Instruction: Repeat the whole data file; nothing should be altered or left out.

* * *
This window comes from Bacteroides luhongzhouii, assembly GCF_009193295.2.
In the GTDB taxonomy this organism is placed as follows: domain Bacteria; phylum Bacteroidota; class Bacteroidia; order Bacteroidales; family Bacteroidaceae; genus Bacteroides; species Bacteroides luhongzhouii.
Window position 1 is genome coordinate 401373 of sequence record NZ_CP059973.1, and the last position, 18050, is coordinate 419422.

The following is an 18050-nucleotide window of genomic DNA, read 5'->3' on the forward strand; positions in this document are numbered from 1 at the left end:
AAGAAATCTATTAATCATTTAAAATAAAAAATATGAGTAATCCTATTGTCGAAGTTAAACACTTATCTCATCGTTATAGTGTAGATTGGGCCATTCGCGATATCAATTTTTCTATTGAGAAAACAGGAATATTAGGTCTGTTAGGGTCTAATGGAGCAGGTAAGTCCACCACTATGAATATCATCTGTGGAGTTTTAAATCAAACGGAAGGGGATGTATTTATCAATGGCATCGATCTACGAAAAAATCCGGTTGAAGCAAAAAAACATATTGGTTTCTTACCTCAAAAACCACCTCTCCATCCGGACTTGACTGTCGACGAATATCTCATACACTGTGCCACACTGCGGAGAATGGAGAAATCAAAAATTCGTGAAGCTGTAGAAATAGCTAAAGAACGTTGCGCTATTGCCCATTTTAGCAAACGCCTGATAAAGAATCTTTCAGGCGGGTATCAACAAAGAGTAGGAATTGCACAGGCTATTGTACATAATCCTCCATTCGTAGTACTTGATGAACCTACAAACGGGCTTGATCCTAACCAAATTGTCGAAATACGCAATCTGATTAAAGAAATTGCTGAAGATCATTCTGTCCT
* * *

This window comes from Bacteroides luhongzhouii, assembly GCF_009193295.2.
In the GTDB taxonomy this organism is placed as follows: domain Bacteria; phylum Bacteroidota; class Bacteroidia; order Bacteroidales; family Bacteroidaceae; genus Bacteroides; species Bacteroides luhongzhouii.
Window position 1 is genome coordinate 401373 of sequence record NZ_CP059973.1, and the last position, 18050, is coordinate 419422.

The following is an 18050-nucleotide window of genomic DNA, read 5'->3' on the forward strand; positions in this document are numbered from 1 at the left end:
AAGAAATCTATTAATCATTTAAAATAAAAAATATGAGTAATCCTATTGTCGAAGTTAAACACTTATCTCATCGTTATAGTGTAGATTGGGCCATTCGCGATATCAATTTTTCTATTGAGAAAACAGGAATATTAGGTCTGTTAGGGTCTAATGGAGCAGGTAAGTCCACCACTATGAATATCATCTGTGGAGTTTTAAATCAAACGGAAGGGGATGTATTTATCAATGGCATCGATCTACGAAAAAATCCGGTTGAAGCAAAAAAACATATTGGTTTCTTACCTCAAAAACCACCTCTCCATCCGGACTTGACTGTCGACGAATATCTCATACACTGTGCCACACTGCGGAGAATGGAGAAATCAAAAATTCGTGAAGCTGTAGAAATAGCTAAAGAACGTTGCGCTATTGCCCATTTTAGCAAACGCCTGATAAAGAATCTTTCAGGCGGGTATCAACAAAGAGTAGGAATTGCACAGGCTATTGTACATAATCCTCCATTCGTAGTACTTGATGAACCTACAAACGGGCTTGATCCTAACCAAATTGTCGAAATACGCAATCTGATTAAAGAAATTGCTGAAGATCATTCTGTCCT